Tuesday, June 11, 2013

Disputed Territory: The Senkaku/Diaoyu Islands

You may have heard the news about China and Japan's ongoing territorial dispute over a group of islands in the East China Sea. But what are the Senkaku/Diaoyu Islands, and why are they so fiercely contested? Read on for all these answers and more!

Map of the Senkaku/Diaoyu Islands, disputed between Japan, China, and Taiwan; includes location as well as detail of islands
Map of the disputed Senkaku/Diaoyu Islands (by Evan Centanni).
Article by Omar Alkhalili

About the Islands
The Senkaku/Diaoyu Islands are a collection of five small islets and three rocks in the East China Sea, all of which are uninhabited. The largest of the islands has an area of 4.32 km² and the smallest is only 0.45 km². They are located about 140 km from the nearest inhabited Japanese islands, 300 km from mainland China and 170 km from Taiwan. They are administered by Japan but claimed by both the People’s Republic of China (PRC) and Taiwan, whose government is known officially as the Republic of China (ROC).

Map of the location of the disputed Senkaku/Diaoyu Islands within Asia
Location of the disputed Senkaku/Diaoyu Islands in Asia
Public domain graphic (source)
In English, the islets have historically been referred to as the Pinnacle Islands, but are now more often called by their Japanese and Chinese names. In Japan, they are known as the Senkaku Islands, whereas in mainland China they are called the Diaoyu Islands and in Taiwan they are referred to as the Diaoyutai (Tiaoyutai) Islands. They are administered by Japan as part of Ishigaki, a municipality in Okinawa Prefecture, while the PRC and ROC both consider them part of Toucheng township in Taiwan’s Yilan County, despite the fact that the two rival governments do not recognize each other.

While it considers the islands part of Ishigaki, Japan's central government does not allow the city to develop or survey them. Four of the islands have been privately owned since 1932, but the government bought three of them last year after renting them for some time. One of the privately owned islands is still leased to the Japanese Ministry of Defense, which has allowed the United States military to use it as a practice bombing range for aircraft.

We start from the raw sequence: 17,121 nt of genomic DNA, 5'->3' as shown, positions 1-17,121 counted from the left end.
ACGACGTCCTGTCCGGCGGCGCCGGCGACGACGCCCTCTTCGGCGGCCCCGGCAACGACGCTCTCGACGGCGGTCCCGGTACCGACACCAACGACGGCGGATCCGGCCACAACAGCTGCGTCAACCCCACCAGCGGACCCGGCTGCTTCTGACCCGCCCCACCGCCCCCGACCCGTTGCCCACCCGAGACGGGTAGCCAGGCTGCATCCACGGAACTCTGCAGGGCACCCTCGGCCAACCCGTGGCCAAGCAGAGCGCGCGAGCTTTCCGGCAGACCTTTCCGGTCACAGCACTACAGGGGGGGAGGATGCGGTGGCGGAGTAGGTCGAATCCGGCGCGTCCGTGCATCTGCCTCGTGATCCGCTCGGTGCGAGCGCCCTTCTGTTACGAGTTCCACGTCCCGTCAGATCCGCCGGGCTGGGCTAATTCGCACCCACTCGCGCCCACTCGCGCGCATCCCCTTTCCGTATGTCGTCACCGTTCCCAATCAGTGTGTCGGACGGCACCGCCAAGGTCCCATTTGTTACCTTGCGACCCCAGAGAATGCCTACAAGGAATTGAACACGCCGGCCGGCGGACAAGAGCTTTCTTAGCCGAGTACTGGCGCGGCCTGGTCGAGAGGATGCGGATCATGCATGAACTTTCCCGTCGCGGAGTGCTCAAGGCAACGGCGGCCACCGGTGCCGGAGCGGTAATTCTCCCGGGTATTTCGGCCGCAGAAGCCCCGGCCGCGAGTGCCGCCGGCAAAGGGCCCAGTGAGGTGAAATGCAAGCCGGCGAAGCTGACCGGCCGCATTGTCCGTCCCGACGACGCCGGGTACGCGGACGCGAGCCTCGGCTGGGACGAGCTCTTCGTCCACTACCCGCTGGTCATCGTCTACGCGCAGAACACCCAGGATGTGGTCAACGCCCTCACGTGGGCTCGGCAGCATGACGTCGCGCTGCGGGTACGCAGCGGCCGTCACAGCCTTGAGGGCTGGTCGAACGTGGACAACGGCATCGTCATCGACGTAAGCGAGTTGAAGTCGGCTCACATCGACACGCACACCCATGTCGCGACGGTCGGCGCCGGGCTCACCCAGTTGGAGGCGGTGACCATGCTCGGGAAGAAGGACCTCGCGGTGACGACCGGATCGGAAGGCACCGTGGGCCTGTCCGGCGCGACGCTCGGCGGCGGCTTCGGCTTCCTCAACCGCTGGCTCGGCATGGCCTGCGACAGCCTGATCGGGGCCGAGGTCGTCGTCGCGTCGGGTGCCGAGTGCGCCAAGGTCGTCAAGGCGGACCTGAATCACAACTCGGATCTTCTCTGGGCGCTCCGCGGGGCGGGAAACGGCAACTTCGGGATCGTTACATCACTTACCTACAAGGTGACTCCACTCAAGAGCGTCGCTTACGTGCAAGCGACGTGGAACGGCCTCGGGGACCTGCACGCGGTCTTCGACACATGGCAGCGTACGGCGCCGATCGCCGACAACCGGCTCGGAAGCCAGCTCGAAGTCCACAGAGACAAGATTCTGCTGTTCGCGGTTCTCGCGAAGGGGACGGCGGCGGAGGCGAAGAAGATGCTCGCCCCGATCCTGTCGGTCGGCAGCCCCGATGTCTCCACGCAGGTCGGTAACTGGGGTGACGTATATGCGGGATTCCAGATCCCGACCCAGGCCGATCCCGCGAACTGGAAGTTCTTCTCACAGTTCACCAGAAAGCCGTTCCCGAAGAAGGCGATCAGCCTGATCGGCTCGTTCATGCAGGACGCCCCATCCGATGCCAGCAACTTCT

History of Claims and Control
Territory Name:  
Senkaku-shotō (Japanese)
• Diàoyúdǎo (Mandarin - China)
• Diàoyútái (Mandarin - Taiwan)
Pinnacle Islands (English - historical) 
• Japan
• China (People's Republic of China)
• Taiwan (Republic of China)
Actual Control: Japan
Administrative Status: Part of the country
Capital: N/A (uninhabited)
Japan, mainland China and Taiwan all root their claims to the Senkakus/Diaoyus in the region’s history. China was aware of the islands' existence since the 15th century, and the PRC and ROC claim that the islands have been part of Chinese territory since at least the 16th century. However, the Japanese government holds that when it surveyed the islands in the late 1800s, they were uninhabited and showed no signs of having been under Chinese administration.